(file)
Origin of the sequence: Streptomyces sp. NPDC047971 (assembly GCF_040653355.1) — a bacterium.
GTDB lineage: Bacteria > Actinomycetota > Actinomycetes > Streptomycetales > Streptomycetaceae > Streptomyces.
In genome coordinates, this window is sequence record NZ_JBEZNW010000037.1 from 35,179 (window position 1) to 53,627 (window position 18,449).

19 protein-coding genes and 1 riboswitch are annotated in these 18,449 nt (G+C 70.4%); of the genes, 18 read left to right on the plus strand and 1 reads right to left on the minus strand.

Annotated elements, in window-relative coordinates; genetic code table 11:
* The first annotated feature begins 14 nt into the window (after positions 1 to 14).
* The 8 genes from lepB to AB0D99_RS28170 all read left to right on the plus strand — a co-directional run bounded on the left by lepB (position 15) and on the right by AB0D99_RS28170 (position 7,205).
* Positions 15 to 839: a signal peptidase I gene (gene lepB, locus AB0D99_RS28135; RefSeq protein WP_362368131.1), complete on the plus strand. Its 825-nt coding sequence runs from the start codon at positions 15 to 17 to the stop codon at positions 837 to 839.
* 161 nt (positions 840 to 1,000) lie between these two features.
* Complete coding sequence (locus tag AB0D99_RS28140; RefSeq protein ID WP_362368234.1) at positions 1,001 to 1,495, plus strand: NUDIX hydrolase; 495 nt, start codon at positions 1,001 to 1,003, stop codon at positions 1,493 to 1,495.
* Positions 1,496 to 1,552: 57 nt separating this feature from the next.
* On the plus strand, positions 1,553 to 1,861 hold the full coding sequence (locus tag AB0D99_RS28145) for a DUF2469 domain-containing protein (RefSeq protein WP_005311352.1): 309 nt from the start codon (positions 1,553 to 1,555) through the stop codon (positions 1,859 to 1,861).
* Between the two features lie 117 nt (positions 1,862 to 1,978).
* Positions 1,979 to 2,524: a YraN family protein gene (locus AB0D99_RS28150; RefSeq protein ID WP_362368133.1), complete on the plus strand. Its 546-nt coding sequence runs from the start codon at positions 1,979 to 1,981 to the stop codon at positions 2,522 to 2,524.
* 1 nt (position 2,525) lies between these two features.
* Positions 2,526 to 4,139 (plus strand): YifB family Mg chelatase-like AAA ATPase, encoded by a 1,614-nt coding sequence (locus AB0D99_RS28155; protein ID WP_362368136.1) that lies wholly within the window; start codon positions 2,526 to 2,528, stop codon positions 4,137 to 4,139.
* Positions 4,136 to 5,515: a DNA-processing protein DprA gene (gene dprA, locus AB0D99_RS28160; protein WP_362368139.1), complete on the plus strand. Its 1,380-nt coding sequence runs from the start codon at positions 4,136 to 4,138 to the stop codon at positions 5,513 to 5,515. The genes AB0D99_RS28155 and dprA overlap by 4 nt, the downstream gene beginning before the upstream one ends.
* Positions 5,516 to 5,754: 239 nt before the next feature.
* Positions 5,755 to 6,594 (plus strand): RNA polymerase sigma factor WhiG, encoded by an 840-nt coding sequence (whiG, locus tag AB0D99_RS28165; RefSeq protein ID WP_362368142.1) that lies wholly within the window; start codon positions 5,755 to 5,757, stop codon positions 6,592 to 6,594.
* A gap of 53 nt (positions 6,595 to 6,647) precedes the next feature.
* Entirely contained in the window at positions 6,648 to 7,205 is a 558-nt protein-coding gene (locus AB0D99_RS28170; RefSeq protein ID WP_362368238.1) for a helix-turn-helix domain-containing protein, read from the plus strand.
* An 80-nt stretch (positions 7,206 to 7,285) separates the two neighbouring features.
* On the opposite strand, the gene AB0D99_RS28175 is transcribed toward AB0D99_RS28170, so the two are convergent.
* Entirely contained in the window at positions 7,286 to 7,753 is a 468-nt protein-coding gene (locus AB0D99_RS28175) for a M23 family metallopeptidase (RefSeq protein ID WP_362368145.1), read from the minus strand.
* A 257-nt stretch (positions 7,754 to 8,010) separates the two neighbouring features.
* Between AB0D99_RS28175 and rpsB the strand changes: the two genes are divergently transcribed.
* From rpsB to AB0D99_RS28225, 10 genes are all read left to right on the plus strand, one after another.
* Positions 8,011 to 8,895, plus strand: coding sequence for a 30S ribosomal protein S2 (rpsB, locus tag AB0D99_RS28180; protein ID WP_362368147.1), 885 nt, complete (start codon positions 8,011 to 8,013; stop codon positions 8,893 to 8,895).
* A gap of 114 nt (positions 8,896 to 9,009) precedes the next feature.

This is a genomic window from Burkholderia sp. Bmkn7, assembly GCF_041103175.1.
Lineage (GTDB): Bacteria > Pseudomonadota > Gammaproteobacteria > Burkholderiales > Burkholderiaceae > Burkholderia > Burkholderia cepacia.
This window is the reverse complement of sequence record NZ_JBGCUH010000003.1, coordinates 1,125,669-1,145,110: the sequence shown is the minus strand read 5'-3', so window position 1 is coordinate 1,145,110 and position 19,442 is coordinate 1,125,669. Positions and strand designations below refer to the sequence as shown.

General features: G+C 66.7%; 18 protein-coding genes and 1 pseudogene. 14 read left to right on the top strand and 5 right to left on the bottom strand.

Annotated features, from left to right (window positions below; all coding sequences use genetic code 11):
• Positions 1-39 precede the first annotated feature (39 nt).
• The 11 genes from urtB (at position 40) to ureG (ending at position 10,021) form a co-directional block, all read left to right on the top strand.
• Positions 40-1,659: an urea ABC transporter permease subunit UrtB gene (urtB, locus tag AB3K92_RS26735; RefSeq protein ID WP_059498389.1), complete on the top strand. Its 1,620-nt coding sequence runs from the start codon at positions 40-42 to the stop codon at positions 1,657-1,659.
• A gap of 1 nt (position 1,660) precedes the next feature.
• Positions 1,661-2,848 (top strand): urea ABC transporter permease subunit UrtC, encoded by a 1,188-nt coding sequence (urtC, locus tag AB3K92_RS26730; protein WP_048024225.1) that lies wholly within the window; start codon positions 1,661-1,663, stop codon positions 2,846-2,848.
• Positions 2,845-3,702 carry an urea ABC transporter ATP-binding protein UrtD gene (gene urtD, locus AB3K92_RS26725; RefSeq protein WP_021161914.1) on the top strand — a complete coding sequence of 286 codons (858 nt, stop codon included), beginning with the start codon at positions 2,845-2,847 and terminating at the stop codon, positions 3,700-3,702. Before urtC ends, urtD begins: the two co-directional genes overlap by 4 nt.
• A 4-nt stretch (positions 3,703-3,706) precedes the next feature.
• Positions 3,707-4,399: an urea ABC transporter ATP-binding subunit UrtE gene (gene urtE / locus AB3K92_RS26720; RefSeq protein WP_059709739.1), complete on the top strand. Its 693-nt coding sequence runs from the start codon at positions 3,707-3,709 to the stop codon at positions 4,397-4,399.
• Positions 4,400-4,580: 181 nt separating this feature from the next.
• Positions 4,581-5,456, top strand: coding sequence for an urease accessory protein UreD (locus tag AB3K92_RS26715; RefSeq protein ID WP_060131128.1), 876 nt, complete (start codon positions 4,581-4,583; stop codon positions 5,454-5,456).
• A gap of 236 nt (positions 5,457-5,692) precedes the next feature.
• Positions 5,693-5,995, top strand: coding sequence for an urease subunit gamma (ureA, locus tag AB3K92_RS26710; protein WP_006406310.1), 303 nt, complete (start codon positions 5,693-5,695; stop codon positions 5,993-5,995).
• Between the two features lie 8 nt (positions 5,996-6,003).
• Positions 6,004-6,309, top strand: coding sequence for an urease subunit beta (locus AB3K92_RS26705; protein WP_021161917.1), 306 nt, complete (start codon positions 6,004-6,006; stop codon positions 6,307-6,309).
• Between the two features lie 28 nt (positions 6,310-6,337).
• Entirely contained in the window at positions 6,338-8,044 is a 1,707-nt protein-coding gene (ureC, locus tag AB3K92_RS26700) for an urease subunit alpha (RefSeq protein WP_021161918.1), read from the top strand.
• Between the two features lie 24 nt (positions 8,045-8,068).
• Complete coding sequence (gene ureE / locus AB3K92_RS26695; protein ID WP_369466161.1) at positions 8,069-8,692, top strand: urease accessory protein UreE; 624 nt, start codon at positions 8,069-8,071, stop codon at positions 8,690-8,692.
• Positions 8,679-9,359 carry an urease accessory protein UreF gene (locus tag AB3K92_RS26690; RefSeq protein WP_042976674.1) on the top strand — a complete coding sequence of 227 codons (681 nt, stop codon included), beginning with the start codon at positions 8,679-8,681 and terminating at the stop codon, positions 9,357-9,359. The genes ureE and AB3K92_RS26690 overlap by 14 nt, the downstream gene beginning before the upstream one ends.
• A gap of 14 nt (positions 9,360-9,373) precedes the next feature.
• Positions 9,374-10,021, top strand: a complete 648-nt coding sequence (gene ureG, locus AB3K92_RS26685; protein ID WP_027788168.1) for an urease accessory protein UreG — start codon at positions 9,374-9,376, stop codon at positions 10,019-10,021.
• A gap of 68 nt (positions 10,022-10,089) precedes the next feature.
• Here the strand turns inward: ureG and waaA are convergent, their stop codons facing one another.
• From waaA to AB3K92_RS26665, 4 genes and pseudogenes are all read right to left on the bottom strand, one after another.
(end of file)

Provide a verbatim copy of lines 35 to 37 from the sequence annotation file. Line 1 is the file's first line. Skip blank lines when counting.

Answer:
• Positions 1-39 precede the first annotated feature (39 nt).
• The 11 genes from urtB (at position 40) to ureG (ending at position 10,021) form a co-directional block, all read left to right on the top strand.
• Positions 40-1,659: an urea ABC transporter permease subunit UrtB gene (urtB, locus tag AB3K92_RS26735; RefSeq protein ID WP_059498389.1), complete on the top strand. Its 1,620-nt coding sequence runs from the start codon at positions 40-42 to the stop codon at positions 1,657-1,659.